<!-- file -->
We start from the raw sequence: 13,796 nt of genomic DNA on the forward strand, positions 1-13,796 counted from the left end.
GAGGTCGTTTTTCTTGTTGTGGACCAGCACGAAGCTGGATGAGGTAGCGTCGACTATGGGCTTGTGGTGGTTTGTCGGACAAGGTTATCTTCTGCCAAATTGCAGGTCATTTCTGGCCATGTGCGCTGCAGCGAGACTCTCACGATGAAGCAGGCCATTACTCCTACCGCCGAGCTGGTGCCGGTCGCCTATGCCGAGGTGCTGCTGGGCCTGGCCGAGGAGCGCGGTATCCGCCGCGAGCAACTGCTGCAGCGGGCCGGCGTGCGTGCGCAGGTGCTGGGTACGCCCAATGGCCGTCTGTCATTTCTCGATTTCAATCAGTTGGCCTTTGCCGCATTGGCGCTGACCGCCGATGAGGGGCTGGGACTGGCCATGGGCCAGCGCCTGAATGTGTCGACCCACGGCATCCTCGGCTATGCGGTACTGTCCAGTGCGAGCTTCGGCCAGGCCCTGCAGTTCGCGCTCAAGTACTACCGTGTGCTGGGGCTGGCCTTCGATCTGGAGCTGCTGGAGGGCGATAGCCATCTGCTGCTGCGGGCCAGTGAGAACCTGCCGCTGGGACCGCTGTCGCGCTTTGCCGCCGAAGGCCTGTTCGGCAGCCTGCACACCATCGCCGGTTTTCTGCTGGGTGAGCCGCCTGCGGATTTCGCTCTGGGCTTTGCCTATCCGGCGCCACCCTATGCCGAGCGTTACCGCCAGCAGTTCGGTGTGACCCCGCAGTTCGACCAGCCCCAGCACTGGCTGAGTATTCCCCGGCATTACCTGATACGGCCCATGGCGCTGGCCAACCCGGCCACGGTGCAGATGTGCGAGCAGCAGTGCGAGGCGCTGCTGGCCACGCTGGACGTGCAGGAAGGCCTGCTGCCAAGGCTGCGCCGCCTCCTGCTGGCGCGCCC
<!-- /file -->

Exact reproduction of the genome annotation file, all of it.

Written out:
We start from the raw sequence: 13,796 nt of genomic DNA on the forward strand, positions 1-13,796 counted from the left end.
GAGGTCGTTTTTCTTGTTGTGGACCAGCACGAAGCTGGATGAGGTAGCGTCGACTATGGGCTTGTGGTGGTTTGTCGGACAAGGTTATCTTCTGCCAAATTGCAGGTCATTTCTGGCCATGTGCGCTGCAGCGAGACTCTCACGATGAAGCAGGCCATTACTCCTACCGCCGAGCTGGTGCCGGTCGCCTATGCCGAGGTGCTGCTGGGCCTGGCCGAGGAGCGCGGTATCCGCCGCGAGCAACTGCTGCAGCGGGCCGGCGTGCGTGCGCAGGTGCTGGGTACGCCCAATGGCCGTCTGTCATTTCTCGATTTCAATCAGTTGGCCTTTGCCGCATTGGCGCTGACCGCCGATGAGGGGCTGGGACTGGCCATGGGCCAGCGCCTGAATGTGTCGACCCACGGCATCCTCGGCTATGCGGTACTGTCCAGTGCGAGCTTCGGCCAGGCCCTGCAGTTCGCGCTCAAGTACTACCGTGTGCTGGGGCTGGCCTTCGATCTGGAGCTGCTGGAGGGCGATAGCCATCTGCTGCTGCGGGCCAGTGAGAACCTGCCGCTGGGACCGCTGTCGCGCTTTGCCGCCGAAGGCCTGTTCGGCAGCCTGCACACCATCGCCGGTTTTCTGCTGGGTGAGCCGCCTGCGGATTTCGCTCTGGGCTTTGCCTATCCGGCGCCACCCTATGCCGAGCGTTACCGCCAGCAGTTCGGTGTGACCCCGCAGTTCGACCAGCCCCAGCACTGGCTGAGTATTCCCCGGCATTACCTGATACGGCCCATGGCGCTGGCCAACCCGGCCACGGTGCAGATGTGCGAGCAGCAGTGCGAGGCGCTGCTGGCCACGCTGGACGTGCAGGAAGGCCTGCTGCCAAGGCTGCGCCGCCTCCTGCTGGCGCGCCC